The course blog for Bio 412 - Marine Biology at Ashland University
Tuesday, March 30, 2010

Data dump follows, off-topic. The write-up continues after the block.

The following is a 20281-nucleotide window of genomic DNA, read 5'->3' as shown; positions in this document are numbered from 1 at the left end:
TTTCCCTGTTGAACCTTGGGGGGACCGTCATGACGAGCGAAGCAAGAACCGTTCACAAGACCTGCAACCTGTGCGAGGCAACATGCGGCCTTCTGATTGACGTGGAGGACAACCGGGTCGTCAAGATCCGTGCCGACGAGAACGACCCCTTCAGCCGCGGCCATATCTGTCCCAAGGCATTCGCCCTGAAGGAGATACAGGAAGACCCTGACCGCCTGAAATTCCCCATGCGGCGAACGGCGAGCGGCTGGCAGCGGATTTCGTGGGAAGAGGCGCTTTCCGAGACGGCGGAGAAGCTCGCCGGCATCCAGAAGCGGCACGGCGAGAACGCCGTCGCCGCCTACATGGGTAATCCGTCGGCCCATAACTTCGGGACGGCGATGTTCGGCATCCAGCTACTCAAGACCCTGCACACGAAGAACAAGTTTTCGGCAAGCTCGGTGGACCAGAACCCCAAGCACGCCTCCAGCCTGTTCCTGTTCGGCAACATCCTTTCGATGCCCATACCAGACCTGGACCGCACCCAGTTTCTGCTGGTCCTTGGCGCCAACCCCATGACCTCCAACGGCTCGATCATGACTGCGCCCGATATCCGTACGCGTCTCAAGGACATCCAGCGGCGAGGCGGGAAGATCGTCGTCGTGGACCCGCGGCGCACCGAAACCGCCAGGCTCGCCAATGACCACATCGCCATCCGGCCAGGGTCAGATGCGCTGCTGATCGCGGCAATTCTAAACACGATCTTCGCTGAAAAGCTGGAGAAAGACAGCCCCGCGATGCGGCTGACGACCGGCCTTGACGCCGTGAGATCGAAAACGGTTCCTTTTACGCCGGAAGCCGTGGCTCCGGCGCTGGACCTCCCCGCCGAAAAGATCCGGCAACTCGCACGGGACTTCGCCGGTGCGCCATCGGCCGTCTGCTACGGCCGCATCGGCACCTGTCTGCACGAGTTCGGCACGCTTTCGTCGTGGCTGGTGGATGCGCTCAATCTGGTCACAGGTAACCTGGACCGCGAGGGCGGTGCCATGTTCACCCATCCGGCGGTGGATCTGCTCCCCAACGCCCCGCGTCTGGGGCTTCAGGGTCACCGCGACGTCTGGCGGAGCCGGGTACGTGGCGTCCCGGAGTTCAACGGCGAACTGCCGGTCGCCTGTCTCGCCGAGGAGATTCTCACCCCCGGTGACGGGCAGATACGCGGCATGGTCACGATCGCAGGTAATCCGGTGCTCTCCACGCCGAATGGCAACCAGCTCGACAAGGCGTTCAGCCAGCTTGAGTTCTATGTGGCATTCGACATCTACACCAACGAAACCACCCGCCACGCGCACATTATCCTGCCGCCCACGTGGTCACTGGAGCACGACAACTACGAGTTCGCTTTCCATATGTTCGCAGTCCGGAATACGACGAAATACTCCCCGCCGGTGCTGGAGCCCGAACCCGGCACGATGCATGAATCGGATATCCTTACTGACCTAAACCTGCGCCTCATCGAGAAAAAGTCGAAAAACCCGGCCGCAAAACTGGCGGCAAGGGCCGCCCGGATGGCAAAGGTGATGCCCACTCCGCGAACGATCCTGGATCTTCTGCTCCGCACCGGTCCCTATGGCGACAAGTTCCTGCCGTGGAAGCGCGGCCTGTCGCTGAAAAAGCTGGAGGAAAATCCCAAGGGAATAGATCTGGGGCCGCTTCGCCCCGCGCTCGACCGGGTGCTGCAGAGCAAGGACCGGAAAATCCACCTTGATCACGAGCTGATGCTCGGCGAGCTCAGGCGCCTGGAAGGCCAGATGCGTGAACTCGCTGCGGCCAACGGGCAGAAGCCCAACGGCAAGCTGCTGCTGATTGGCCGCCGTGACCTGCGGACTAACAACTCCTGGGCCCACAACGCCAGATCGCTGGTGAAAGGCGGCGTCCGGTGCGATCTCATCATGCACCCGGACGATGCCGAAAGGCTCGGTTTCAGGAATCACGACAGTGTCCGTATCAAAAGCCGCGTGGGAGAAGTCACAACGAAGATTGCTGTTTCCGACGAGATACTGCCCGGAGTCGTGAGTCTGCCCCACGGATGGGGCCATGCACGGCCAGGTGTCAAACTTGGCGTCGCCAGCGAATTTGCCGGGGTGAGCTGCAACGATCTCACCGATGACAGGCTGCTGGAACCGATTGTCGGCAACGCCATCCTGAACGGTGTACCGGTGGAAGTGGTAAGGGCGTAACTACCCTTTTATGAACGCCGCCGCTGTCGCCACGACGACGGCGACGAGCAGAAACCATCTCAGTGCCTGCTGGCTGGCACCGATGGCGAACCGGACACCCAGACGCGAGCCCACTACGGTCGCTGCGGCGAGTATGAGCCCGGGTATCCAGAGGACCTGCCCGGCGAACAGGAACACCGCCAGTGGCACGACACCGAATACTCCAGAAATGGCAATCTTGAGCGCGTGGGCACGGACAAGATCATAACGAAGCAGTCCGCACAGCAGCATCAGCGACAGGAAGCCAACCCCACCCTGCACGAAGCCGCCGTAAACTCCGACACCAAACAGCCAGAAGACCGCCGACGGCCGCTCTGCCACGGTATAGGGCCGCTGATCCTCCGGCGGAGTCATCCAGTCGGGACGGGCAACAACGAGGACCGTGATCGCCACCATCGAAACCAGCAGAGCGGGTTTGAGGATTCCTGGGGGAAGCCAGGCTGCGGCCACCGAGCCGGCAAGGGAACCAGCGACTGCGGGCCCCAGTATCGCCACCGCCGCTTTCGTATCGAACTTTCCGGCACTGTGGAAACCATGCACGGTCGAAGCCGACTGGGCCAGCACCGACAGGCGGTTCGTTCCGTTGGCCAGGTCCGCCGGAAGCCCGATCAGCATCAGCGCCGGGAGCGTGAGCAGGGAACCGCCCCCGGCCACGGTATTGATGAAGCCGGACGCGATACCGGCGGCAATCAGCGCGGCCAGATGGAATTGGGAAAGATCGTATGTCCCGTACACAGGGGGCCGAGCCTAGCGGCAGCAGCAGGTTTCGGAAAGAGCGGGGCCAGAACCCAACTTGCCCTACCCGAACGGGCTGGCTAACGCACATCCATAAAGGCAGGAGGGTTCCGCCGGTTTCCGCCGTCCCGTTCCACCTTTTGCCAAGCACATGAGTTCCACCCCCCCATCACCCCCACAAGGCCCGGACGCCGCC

Loggerhead turtles are currently a threatened species. However, these turtles on the verge of becoming endangered and are appearing in decreasing numbers. Research by a team of University of Florida biologists from the Archie Carr Center for Sea Turtle Research shows that turtles are unique. The turtles live and eat where they please, but surprisingly they do not eat or live in large numbers. Loggerhead turtles are known to be extensive travelers. They can swim thousands of miles and eat many different bottom-dwelling species such as crab and whelks. However. research has shown that the turtles chose what they eat and prey mostly on what they prefer to eat. The research also has shown that individual turtles stay within a certain range and do not travel far away from the place they make home. The researchers know this because they biopsied fifteen female loggerhead turtles. The removed tissue was observed using mass spectrometry. The readings showed different densities that correlated with what they ate and where they were living. The research followed the turtles for a twelve year time span. Future research is being conducted to help predict where the turtles will live and what they will eat. The research then can be used to protect the turtles and help their population size increase.